The European Bank for Reconstruction and Development said inflation had started to fall after energy prices rose following the war in Ukraine, but the average inflation rate was still 14.3 % in the areas of activity of the bank in March.
Regarding the Turkish economy, the bank lowered its forecast for the growth of the country’s economy due to the impact of the devastating earthquake, by half a percentage point, to 2.5% in 2023, after registering a growth of 5.6% in 2022, mainly driven by the monetary policy which the bank described as “unconventional”, which includes the reduction of interest, even if inflation rose to 85% in a year in October, before recently dropping to 50%.
The bank estimates quake damage exceeds $100 billion, but reconstruction efforts will boost growth in 2024 to 3%.
“In recent years, Turkey has prioritized growth over macroeconomic stability. There is a limit to how long the fundamental laws of economics can be ignored,” said economist Beata Yavorczyk. Chief at the European Bank for Reconstruction and Development.
She added that as Turkey heads into a second round of its presidential elections, “no matter who wins, tough choices await the next government.”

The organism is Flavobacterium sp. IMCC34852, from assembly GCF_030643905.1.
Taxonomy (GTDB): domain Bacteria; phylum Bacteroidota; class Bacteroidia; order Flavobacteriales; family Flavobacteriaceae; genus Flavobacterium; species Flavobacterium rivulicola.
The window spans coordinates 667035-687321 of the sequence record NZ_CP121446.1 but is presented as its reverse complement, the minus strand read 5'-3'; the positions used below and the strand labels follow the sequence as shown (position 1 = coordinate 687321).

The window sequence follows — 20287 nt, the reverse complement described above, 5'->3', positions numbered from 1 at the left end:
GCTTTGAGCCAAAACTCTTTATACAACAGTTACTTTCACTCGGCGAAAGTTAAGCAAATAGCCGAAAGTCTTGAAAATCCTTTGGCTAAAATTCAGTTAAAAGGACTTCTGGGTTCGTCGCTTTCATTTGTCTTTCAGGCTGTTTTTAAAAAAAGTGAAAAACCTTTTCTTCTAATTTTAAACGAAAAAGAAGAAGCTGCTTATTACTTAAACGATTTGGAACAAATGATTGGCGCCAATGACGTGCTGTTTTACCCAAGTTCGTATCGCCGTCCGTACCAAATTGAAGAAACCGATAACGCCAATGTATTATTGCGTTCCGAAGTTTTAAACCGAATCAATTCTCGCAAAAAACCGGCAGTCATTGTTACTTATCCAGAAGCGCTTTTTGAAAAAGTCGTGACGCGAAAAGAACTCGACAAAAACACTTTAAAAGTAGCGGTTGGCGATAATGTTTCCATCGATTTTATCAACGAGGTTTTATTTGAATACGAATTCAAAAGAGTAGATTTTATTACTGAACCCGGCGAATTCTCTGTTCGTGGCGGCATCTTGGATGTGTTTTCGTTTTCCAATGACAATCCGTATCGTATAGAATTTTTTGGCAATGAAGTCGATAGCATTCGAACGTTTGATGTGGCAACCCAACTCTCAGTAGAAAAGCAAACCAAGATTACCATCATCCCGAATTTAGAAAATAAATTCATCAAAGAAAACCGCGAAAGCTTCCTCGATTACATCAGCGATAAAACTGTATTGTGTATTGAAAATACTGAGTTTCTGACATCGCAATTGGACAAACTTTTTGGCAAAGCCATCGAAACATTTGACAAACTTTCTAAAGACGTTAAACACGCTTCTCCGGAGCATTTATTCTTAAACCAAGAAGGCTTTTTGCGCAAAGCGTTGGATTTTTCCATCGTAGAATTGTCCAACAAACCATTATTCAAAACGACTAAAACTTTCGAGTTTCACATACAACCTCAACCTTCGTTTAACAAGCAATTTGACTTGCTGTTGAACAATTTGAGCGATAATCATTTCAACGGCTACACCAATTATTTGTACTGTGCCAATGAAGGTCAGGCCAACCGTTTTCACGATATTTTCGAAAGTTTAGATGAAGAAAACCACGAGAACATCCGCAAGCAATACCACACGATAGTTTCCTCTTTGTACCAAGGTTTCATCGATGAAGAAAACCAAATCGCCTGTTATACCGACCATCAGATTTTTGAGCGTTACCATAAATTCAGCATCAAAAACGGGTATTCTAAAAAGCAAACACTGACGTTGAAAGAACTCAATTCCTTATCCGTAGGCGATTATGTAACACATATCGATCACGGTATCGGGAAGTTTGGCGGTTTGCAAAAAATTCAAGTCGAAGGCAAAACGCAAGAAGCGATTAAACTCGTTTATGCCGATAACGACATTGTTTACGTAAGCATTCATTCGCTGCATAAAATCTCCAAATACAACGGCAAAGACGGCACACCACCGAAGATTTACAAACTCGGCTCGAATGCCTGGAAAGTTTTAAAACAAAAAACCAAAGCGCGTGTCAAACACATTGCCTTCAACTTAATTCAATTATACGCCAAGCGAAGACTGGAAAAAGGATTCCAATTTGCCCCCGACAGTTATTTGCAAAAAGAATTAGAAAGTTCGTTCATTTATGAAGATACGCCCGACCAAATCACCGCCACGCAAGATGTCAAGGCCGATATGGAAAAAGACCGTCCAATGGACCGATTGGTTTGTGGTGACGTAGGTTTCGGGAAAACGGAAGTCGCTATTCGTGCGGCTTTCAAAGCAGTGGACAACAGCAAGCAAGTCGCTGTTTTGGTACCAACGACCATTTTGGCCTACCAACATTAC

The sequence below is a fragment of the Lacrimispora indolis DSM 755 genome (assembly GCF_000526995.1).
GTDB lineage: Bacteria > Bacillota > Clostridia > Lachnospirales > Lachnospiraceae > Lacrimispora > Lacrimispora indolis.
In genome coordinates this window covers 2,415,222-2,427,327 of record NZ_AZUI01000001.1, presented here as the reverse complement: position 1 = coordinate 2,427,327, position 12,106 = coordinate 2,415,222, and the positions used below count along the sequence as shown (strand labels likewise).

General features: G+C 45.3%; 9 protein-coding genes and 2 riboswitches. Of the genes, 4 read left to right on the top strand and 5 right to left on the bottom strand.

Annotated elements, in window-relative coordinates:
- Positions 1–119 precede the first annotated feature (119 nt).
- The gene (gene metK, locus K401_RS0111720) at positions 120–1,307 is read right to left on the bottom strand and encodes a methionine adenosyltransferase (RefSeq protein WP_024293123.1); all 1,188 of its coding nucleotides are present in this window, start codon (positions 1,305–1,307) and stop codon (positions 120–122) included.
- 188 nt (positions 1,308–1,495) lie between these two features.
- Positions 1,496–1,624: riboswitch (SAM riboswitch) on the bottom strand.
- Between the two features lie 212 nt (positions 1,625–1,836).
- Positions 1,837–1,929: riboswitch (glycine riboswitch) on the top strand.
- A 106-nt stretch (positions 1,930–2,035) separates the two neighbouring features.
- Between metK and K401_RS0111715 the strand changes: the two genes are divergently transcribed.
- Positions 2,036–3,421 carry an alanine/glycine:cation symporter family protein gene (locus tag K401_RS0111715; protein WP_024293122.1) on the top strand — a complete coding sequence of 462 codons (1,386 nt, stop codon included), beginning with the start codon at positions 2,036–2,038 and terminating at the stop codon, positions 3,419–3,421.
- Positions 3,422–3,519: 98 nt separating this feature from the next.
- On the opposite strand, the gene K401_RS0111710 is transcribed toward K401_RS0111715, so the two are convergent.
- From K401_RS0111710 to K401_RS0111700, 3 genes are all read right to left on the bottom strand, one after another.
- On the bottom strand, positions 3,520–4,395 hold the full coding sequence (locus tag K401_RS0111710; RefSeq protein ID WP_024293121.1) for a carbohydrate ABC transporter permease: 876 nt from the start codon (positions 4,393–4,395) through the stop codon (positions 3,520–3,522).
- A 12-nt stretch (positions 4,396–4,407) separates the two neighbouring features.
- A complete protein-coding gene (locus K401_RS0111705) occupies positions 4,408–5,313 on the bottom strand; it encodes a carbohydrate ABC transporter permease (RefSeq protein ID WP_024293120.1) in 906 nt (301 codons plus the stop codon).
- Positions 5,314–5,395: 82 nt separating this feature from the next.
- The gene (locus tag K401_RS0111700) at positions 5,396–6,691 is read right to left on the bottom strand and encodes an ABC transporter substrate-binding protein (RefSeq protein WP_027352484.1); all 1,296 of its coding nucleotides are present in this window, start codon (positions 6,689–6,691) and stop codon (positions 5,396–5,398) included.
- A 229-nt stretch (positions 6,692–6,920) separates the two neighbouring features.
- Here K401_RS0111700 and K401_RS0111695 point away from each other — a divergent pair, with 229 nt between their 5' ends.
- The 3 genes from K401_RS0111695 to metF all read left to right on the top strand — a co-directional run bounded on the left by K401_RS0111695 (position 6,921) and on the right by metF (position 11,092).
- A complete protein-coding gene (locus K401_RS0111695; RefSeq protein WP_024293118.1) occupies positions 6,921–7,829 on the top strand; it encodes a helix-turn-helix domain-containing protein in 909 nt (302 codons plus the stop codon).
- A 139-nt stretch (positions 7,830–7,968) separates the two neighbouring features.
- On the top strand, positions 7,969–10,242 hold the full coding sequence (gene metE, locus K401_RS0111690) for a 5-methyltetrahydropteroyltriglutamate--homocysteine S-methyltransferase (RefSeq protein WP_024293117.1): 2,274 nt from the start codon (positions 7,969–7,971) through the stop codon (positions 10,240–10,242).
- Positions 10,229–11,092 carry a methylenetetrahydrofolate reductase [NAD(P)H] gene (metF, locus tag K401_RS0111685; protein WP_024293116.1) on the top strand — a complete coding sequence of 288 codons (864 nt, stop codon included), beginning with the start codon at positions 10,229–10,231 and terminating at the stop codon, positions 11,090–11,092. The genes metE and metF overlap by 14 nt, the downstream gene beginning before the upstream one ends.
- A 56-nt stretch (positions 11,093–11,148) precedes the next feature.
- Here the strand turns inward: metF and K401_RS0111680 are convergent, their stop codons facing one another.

In Ukraine, the bank expected economic growth of 1% this year, after an unprecedented collapse in GDP of 29% in 2022 with the start of the war.
“Producers face frequent power outages, damage to their facilities and infrastructure, logistical challenges, labor shortages and occasional airstrikes,” the report said. the bank.
Nevertheless, the Bank believes that Ukraine’s macroeconomic stability has been maintained thanks to long-term financing and the IMF program.
The European Bank for Reconstruction and Development expects Ukraine to grow by 3% next year, despite high uncertainty about the course of the conflict.
In Russia, the bank said the country’s economy contracted 2.1% last year, less than expected, and is expected to contract another 1.5% this year, according to updated forecasts.
The bank estimates that Russia has benefited from higher than expected oil revenues, thanks to the redirection of its exports to other countries to compensate for its decline in Eastern Europe, and that economic growth in Russia should therefore return to 1% next year.
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